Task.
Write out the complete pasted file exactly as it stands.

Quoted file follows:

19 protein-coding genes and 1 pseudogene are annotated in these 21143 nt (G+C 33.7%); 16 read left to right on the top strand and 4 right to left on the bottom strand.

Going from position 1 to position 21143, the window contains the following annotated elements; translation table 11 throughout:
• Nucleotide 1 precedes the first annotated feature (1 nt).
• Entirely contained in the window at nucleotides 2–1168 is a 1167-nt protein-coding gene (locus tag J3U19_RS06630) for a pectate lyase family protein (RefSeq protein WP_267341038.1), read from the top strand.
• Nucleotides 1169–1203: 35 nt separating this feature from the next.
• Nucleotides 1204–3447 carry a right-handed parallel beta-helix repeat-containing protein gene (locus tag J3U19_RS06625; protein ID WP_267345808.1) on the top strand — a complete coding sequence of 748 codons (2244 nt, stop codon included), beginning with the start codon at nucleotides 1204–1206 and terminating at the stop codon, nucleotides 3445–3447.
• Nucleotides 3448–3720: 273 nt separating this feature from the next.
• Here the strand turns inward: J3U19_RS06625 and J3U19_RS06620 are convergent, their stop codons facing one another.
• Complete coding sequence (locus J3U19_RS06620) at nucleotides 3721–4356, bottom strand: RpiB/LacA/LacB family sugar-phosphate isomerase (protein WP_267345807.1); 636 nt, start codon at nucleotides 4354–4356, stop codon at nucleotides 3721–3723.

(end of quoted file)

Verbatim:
19 protein-coding genes and 1 pseudogene are annotated in these 21143 nt (G+C 33.7%); 16 read left to right on the top strand and 4 right to left on the bottom strand.

Going from position 1 to position 21143, the window contains the following annotated elements; translation table 11 throughout:
• Nucleotide 1 precedes the first annotated feature (1 nt).
• Entirely contained in the window at nucleotides 2–1168 is a 1167-nt protein-coding gene (locus tag J3U19_RS06630) for a pectate lyase family protein (RefSeq protein WP_267341038.1), read from the top strand.
• Nucleotides 1169–1203: 35 nt separating this feature from the next.
• Nucleotides 1204–3447 carry a right-handed parallel beta-helix repeat-containing protein gene (locus tag J3U19_RS06625; protein ID WP_267345808.1) on the top strand — a complete coding sequence of 748 codons (2244 nt, stop codon included), beginning with the start codon at nucleotides 1204–1206 and terminating at the stop codon, nucleotides 3445–3447.
• Nucleotides 3448–3720: 273 nt separating this feature from the next.
• Here the strand turns inward: J3U19_RS06625 and J3U19_RS06620 are convergent, their stop codons facing one another.
• Complete coding sequence (locus J3U19_RS06620) at nucleotides 3721–4356, bottom strand: RpiB/LacA/LacB family sugar-phosphate isomerase (protein WP_267345807.1); 636 nt, start codon at nucleotides 4354–4356, stop codon at nucleotides 3721–3723.